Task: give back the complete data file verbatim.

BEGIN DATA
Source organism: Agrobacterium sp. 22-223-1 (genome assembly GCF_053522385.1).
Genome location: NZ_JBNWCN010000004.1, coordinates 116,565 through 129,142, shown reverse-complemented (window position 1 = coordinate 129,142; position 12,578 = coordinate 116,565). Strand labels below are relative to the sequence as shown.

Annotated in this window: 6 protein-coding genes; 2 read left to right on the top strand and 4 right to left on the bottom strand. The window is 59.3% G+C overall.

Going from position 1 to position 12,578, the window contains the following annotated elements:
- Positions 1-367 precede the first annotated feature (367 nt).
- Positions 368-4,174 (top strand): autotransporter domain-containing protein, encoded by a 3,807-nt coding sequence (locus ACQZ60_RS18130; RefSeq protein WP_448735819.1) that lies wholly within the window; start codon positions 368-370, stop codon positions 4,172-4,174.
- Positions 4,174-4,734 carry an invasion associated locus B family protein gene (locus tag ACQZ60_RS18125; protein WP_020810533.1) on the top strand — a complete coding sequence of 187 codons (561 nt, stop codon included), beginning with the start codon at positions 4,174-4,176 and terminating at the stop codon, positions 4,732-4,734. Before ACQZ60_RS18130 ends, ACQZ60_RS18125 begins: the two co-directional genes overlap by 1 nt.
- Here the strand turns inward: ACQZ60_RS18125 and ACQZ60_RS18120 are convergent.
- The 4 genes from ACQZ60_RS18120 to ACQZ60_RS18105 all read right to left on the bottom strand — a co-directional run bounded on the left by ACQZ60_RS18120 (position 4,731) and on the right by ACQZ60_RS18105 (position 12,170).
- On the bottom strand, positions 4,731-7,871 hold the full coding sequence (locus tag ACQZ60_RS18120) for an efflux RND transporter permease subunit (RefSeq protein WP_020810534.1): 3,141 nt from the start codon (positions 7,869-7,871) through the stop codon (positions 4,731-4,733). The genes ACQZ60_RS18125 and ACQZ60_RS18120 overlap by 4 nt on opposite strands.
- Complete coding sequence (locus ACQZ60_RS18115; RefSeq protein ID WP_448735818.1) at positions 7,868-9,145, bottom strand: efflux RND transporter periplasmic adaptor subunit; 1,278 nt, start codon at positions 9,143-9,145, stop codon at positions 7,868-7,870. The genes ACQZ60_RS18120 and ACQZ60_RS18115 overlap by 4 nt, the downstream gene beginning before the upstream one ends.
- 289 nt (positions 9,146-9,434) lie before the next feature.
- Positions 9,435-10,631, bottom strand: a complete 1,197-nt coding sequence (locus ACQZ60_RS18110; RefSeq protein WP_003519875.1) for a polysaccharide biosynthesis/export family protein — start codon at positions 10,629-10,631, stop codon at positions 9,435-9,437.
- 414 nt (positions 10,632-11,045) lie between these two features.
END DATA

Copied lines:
Source organism: Agrobacterium sp. 22-223-1 (genome assembly GCF_053522385.1).
Genome location: NZ_JBNWCN010000004.1, coordinates 116,565 through 129,142, shown reverse-complemented (window position 1 = coordinate 129,142; position 12,578 = coordinate 116,565). Strand labels below are relative to the sequence as shown.

Annotated in this window: 6 protein-coding genes; 2 read left to right on the top strand and 4 right to left on the bottom strand. The window is 59.3% G+C overall.

Going from position 1 to position 12,578, the window contains the following annotated elements:
- Positions 1-367 precede the first annotated feature (367 nt).
- Positions 368-4,174 (top strand): autotransporter domain-containing protein, encoded by a 3,807-nt coding sequence (locus ACQZ60_RS18130; RefSeq protein WP_448735819.1) that lies wholly within the window; start codon positions 368-370, stop codon positions 4,172-4,174.
- Positions 4,174-4,734 carry an invasion associated locus B family protein gene (locus tag ACQZ60_RS18125; protein WP_020810533.1) on the top strand — a complete coding sequence of 187 codons (561 nt, stop codon included), beginning with the start codon at positions 4,174-4,176 and terminating at the stop codon, positions 4,732-4,734. Before ACQZ60_RS18130 ends, ACQZ60_RS18125 begins: the two co-directional genes overlap by 1 nt.
- Here the strand turns inward: ACQZ60_RS18125 and ACQZ60_RS18120 are convergent.
- The 4 genes from ACQZ60_RS18120 to ACQZ60_RS18105 all read right to left on the bottom strand — a co-directional run bounded on the left by ACQZ60_RS18120 (position 4,731) and on the right by ACQZ60_RS18105 (position 12,170).
- On the bottom strand, positions 4,731-7,871 hold the full coding sequence (locus tag ACQZ60_RS18120) for an efflux RND transporter permease subunit (RefSeq protein WP_020810534.1): 3,141 nt from the start codon (positions 7,869-7,871) through the stop codon (positions 4,731-4,733). The genes ACQZ60_RS18125 and ACQZ60_RS18120 overlap by 4 nt on opposite strands.
- Complete coding sequence (locus ACQZ60_RS18115; RefSeq protein ID WP_448735818.1) at positions 7,868-9,145, bottom strand: efflux RND transporter periplasmic adaptor subunit; 1,278 nt, start codon at positions 9,143-9,145, stop codon at positions 7,868-7,870. The genes ACQZ60_RS18120 and ACQZ60_RS18115 overlap by 4 nt, the downstream gene beginning before the upstream one ends.
- 289 nt (positions 9,146-9,434) lie before the next feature.
- Positions 9,435-10,631, bottom strand: a complete 1,197-nt coding sequence (locus ACQZ60_RS18110; RefSeq protein WP_003519875.1) for a polysaccharide biosynthesis/export family protein — start codon at positions 10,629-10,631, stop codon at positions 9,435-9,437.
- 414 nt (positions 10,632-11,045) lie between these two features.